One of the world’s most famous cities and with some of the most recognisable landmarks anywhere, Paris is quite simply one of world’s must-visit destinations.  However, it is unfortunately quite common for people to leave Paris a little disappointed.  In fact, Paris Syndrome (“a sense of disappointment exhibited by individuals when visiting Paris”) is a thing.  This is less down to the lack of allure from the big ticket highlights, and more people’s disappointment that Paris doesn’t meet their romantic dream-like expectations of the peaceful walk along the tree lined streets all to themselves as they drift to find a hidden restaurant with that perfect table sat out the front under the stars with perfect views of the Eiffel Tower . . . ahhhhh how wonderful . . . oh and with the subtle music playing in the background and that perfect (reasonably priced) meal . . . ahhhhh, yes, how dreamy.  Of course, the reality is that Paris is a big expensive modern city with millions of fellow tourists wanting a piece of the action and the ever-present risk of the moody grey Northern French weather


So, whilst I think many people do get that perfect visit, many don’t as they either don’t know the secrets or don’t have a local to show them round.  I’ve visited Paris several times, but haven’t really had that local knowledge, so I’m going to score the visit based on that which, in summary, is still “one of the world’s must-visit destinations” based on its big ticket attractions, but don’t build up your expectations to the point that you leave with Paris Syndrome


My only tip is to stay in Montmartre – the centre of Paris can be super busy, expensive and a little samesy.  Montmartre, in comparison, has a much more genuine feel, with pretty cafes spilling out onto the cobbled streets and super views over the city from the Sacré-Coeur basilica

Munich Christmas Markets, Beer Halls and visiting Neuschwanstein Castle

Nowhere does Christmas better than Bavaria.  Sipping on warm Glühwein as you wander around the oldest Christmas Market in Munich with its 140 stalls spread out across the central Marienplatz and with the ice skating ring nearby are wonderfully atmospheric; jump into the Hofbrauhaus Beer Hall for some oompah bands and great atmosphere; and the trip over to the Neuschwanstein Castle, the inspiration for Disney’s Sleeping Beauty castle, surrounded in snow is practically the definition of fairytale.  Hard to think of a better experience in the northern hemisphere in December

A day for Astana’s grand-scale architecture

A series of spectacular, but out of place, buildings rising up from the desert around them, Astana (now named Nur-Sultan) is less about the city itself (as there wasn’t really anything here before 1994), and more about the grand scale architecture build by some of the world’s leading architects to promote Astana as the nation’s capital . . . and to basically show off.  A bit like a low-scale version of Dubai.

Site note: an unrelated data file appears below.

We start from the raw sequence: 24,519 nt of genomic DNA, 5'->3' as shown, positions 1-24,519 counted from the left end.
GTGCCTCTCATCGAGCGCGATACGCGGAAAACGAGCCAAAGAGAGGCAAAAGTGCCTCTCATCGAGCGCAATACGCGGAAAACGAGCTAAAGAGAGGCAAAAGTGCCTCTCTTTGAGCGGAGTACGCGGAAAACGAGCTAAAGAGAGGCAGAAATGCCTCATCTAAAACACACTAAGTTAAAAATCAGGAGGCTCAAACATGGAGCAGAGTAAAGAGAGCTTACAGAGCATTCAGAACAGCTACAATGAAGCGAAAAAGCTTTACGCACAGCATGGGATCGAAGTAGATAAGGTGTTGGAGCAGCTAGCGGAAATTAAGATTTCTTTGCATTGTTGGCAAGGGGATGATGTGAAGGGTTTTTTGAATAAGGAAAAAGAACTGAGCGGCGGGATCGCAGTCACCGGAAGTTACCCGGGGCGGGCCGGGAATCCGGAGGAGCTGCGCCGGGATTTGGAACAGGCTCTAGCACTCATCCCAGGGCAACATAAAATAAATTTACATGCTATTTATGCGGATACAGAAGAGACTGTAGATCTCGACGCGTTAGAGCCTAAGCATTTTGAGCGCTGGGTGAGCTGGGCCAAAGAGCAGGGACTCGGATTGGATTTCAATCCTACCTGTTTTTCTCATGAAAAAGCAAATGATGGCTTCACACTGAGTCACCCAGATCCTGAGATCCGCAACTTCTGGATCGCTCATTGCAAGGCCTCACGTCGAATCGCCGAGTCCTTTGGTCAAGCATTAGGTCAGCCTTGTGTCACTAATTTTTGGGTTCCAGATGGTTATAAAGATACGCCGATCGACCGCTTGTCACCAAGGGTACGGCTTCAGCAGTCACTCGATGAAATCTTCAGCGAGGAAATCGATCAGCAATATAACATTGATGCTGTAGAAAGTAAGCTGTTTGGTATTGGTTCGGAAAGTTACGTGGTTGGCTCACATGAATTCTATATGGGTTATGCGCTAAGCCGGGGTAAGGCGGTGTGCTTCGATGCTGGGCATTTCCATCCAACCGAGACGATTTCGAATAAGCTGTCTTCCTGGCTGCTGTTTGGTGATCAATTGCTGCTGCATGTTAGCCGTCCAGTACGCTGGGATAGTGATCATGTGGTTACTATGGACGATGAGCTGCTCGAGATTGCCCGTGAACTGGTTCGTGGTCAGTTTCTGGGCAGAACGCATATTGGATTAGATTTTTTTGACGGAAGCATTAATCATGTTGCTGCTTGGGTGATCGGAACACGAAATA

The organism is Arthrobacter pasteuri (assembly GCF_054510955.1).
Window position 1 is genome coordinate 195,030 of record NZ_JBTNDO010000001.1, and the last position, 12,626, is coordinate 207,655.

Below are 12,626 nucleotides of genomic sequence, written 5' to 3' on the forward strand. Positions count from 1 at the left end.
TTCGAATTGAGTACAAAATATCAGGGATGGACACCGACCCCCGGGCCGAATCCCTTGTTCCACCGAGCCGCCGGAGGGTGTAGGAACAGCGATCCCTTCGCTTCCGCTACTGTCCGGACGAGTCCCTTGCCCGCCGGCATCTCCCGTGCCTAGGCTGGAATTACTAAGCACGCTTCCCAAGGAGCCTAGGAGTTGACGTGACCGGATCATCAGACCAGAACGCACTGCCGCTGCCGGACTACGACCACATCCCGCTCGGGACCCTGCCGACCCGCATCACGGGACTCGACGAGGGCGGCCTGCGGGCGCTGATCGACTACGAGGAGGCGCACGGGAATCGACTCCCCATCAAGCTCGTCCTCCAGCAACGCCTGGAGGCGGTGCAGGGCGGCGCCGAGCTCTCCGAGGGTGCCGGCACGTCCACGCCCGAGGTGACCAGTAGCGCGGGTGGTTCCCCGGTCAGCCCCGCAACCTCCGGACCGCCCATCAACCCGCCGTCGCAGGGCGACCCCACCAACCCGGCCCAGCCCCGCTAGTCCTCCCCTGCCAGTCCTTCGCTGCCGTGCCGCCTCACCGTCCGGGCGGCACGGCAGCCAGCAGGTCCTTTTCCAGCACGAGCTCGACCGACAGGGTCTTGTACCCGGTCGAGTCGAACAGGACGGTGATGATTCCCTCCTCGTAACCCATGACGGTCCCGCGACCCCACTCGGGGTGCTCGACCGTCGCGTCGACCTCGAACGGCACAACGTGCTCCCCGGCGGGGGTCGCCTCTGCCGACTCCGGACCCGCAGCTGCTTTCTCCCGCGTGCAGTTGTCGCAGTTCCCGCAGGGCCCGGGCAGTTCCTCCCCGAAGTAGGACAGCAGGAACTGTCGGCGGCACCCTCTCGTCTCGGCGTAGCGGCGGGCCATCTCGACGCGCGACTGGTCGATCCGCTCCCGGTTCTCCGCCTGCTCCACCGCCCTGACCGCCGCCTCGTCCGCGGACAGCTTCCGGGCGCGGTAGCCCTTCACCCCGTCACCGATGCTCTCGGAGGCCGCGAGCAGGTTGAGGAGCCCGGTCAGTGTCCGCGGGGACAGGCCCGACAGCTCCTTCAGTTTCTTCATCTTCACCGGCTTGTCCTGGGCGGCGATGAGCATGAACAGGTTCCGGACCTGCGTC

If passing through, its worth a half day to check out, but little reason to travel here purely for Astana

A day in Tianjin

I stayed for 6 months in Tianjin and, being honest, I wouldn’t recommend even a day trip.  There is an old town which is not particularly well done, a river walk which is ok, a viewing platform on the radio tower which has good views, and some districts which demonstrate its cosmopolitan past.  But overall it is just one of the giant Chinese cities, often polluted and without any clear reason to visit.  Should you be considering a day trip from Beijing, I would say prioritise your time for Beijing itself or the surrounding Hebei province

The sights of Shanghai in a day

It was such a long time ago that I last visited Shanghai, that I won’t write a full entry for the city.  Only to say that its a must if visiting China – not only because it is often a transport hub you pass through, but as a destination on its own.  It won’t be the classical China you were expecting – it will be far more than that as this city typifies the modern day China – brash, modern and full of energy.  It’s not an exaggeration to say that Shanghai at times feels like New York City on steroids as it rapidly catches up on just about every metric you can think of


Obviously its always better to have more time, but I reckon you could blast the highlights of Shanghai in a day (leaving yourself with some appetite for seeing the rest Shanghai has to offer when you return).  The things I really recommend focusing on are:

  1. The classical walk along The Bund to see the magnificent skyscrapers looking across the river
  2. Wandering through East Nanjing Road in amongst the neon signs and sheer commercialism of it all
  3. Having dinner and drinks in uber stylish and pretty French Concession
  4. Taking in the views from the observation deck of the Shanghai Tower (the world’s second tallest building) or Shanghai Word Financial Centre
  5. Eating some of the wonderful Shanghai dumplings filled with scrumptious soups